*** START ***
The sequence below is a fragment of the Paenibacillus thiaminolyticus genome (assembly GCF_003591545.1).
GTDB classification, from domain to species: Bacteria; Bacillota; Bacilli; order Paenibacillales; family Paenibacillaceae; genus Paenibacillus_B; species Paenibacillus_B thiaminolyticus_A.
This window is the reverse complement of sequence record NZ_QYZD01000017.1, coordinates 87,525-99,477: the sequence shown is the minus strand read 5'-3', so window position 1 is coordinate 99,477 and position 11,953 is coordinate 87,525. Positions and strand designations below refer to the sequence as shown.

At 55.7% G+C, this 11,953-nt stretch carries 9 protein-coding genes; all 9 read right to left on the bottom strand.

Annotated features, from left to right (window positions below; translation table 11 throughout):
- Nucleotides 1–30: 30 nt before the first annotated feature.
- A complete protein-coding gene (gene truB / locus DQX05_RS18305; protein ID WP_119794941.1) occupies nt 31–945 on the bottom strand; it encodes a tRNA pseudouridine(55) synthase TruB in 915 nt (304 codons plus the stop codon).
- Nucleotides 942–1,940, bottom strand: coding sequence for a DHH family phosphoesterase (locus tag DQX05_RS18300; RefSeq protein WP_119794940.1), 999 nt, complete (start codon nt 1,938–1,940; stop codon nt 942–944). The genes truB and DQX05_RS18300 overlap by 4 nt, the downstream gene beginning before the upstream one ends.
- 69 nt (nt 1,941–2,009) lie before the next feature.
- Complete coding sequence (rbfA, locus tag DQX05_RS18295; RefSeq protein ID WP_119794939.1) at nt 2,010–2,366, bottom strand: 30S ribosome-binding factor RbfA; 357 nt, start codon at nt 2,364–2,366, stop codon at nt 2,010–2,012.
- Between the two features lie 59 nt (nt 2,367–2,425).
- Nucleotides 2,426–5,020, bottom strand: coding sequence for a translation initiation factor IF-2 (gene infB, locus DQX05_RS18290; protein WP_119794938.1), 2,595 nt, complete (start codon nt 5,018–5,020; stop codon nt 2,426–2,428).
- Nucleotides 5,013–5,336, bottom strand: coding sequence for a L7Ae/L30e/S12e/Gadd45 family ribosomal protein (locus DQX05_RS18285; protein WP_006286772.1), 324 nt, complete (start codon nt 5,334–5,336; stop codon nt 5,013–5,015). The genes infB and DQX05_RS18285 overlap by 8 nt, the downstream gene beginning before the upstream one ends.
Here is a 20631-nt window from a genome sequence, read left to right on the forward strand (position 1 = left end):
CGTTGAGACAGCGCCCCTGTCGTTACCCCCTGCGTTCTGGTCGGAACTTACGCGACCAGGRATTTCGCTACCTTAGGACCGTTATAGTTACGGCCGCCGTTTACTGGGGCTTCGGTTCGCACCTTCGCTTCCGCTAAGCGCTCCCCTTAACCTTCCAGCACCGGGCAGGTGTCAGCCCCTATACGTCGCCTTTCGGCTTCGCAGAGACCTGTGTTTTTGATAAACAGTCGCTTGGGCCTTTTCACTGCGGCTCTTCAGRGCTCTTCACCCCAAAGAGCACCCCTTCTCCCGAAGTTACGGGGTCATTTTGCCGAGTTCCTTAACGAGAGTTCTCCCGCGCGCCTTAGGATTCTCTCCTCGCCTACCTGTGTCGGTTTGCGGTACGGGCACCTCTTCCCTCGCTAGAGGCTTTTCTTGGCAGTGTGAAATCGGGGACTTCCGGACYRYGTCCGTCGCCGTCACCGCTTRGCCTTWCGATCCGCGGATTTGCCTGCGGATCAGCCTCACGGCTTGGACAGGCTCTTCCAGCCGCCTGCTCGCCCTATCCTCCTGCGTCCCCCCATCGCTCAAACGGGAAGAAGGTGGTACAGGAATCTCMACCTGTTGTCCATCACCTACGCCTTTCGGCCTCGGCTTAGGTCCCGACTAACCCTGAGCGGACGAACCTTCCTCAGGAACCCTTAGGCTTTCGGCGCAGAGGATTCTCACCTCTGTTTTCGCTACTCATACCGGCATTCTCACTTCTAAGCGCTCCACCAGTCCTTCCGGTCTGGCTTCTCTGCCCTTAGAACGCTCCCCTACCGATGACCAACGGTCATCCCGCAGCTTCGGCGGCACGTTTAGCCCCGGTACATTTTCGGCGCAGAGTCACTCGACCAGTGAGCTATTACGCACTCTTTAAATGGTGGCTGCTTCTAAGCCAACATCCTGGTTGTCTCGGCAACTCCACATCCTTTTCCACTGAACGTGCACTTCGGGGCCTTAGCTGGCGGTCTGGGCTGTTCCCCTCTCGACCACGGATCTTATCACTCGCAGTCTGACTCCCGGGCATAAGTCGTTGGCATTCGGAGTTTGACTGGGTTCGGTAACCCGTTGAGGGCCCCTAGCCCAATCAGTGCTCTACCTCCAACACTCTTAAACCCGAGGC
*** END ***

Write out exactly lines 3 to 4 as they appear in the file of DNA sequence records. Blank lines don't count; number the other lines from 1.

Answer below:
This window is the reverse complement of sequence record NZ_QYZD01000017.1, coordinates 87,525-99,477: the sequence shown is the minus strand read 5'-3', so window position 1 is coordinate 99,477 and position 11,953 is coordinate 87,525. Positions and strand designations below refer to the sequence as shown.

At 55.7% G+C, this 11,953-nt stretch carries 9 protein-coding genes; all 9 read right to left on the bottom strand.